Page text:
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ALMATY, Kazakhstan, March 17 (UNHCR) - Hasib is reaching for the skies. But the bright 17-year-old Afghan refugee has encountered some turbulence in his efforts to become a pilot and lay down stronger roots in a country that he regards as his home and future.
The young man is one of about 600 refugees in Kazakhstan, down from a high of about 20,000 at the start of the millenium. Most returned to their countries of origin, mainly Afghanistan, Tajikistan and the Russian Federation.
Even though they have adapted well in Kazakhstan, many of the refugees that remain wish to be resettled, but UNHCR has been encouraging people to opt for local integration and learn skills that will help them build a better future. Hasib's case illustrates some of the challenges.
Hasib, who arrived in Kazakhstan with his parents in 2002, could almost be a poster boy for UNHCR's local integration policy. He has no desire to go anywhere else. "Kazakhstan has become like a motherland for me and I want to become a citizen and contribute to its development," says Hasib, who is determined to qualify as a pilot and join the Almaty based carrier, Air Astana.
The UN refugee agency has been helping him to achieve that dream. "UNHCR helped me to enter secondary school in Kazakhstan and, later, with the pilot's academy," says Hasib, who graduated from school with excellent grades.
After mediation by UNHCR, the Civil Aviation Academy of Kazakhstan agreed to grant Hasib a 10 per cent discount on his tuition fees. And, because he is such an exceptional pupil, the Ministry of Education and Science is considering giving him a grant worth US$145,000 for his flight training.
But at first he flew into administrative and legal challenges over this issue of flight training, which meant he could only study in the classroom, not in the air. This obstacle needed to be surmounted for the dream to turn into reality - and, with UNHCR's help, he has managed to emerge from the clouds and resume course.
Refugees in Kazakhstan are granted legal status as "temporary resident," which bars them from enjoying a full range of legal, social and economic rights that would enable Hasib to proceed with the flight training vital for graduation.
Following concerted lobbying by UNHCR, the authorities reviewed Hasib's case and discussed whether to change his legal status to "permanent resident," which would allow him to complete his studies and apply for his dream job. In late February, Hasib learned that he had been granted permanent residency.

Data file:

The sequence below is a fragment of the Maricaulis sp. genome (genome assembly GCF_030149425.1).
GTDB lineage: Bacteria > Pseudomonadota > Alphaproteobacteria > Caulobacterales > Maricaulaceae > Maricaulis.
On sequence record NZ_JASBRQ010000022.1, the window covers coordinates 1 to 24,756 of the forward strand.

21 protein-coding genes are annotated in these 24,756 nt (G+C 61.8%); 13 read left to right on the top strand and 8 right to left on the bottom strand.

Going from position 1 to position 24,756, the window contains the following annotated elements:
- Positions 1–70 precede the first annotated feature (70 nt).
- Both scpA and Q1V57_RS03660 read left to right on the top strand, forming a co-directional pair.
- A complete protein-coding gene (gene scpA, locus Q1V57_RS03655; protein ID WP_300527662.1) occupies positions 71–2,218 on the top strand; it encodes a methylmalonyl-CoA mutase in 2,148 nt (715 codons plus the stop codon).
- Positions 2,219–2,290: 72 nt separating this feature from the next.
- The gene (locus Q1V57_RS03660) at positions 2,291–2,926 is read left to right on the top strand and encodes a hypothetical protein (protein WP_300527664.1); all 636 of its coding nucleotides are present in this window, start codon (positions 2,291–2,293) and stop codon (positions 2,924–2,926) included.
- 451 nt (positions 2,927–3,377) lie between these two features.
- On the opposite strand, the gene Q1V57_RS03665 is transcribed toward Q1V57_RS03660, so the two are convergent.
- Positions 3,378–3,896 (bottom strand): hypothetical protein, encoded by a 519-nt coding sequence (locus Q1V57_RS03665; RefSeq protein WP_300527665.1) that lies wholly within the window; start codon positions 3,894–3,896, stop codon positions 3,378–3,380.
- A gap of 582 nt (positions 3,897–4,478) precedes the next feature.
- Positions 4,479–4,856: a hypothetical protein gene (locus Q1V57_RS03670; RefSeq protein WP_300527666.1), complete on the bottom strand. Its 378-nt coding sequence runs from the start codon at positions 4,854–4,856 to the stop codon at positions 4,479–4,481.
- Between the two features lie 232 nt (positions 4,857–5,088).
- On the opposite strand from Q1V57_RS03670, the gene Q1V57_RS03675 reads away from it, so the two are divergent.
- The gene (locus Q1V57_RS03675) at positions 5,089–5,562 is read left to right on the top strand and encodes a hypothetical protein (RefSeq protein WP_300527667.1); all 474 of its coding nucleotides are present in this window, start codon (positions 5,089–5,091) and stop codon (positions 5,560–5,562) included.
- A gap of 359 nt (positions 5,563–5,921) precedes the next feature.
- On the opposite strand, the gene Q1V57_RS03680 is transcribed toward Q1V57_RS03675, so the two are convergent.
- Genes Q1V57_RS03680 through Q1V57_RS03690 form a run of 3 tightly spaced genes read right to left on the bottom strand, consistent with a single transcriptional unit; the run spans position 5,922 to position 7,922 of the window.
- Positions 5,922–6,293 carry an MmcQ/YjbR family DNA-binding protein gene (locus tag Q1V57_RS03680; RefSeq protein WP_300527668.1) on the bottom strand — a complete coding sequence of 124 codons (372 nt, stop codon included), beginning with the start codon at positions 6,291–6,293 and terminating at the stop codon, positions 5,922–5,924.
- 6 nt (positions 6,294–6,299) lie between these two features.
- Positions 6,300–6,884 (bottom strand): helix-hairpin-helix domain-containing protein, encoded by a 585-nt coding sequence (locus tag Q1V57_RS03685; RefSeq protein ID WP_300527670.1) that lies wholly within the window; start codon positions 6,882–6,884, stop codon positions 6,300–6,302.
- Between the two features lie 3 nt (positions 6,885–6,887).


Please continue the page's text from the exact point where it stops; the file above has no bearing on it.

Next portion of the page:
But UNHCR believes that all refugees should be given permanent residency. The refugee agency is advocating for this to be enshrined in law. "We hope the government and parliament will soon amend the National Refugee Law to ensure that refugees benefit from basic and fundamental access to legal, social and economic opportunities," said Saber Azam, UNHCR's regional representative.
UNHCR already works closely with parliament, the government and the Kazakhstan Human Rights Commission to improve the situation of refugees, including free access to state-run higher education. Access to private colleges and universities is not a problem, but most refugees cannot afford the fees.
Even though the refugee community has become an integral part of society, working mainly in the service industries, changes in the National Refugee Law would give young and bright refugees like Hasib more reason to stay in Kazakhstan and contribute to the country's future development.
"Refugees are not a burden to countries of asylum. On the contrary, they are extraordinary assets, contributing to the development of society and well-being of all its members. Refugees have been great politicians, scientists, artists and businessmen, where the host country has allowed them to flourish," Azam noted.
Meanwhile, Hasib is back on course to become the first Afghan refugee in Kazakhstan to become a professional civil pilot. With permanent resident status, he is ready for take-off.
By Zhanna Dossova in Almaty, Kazakhstan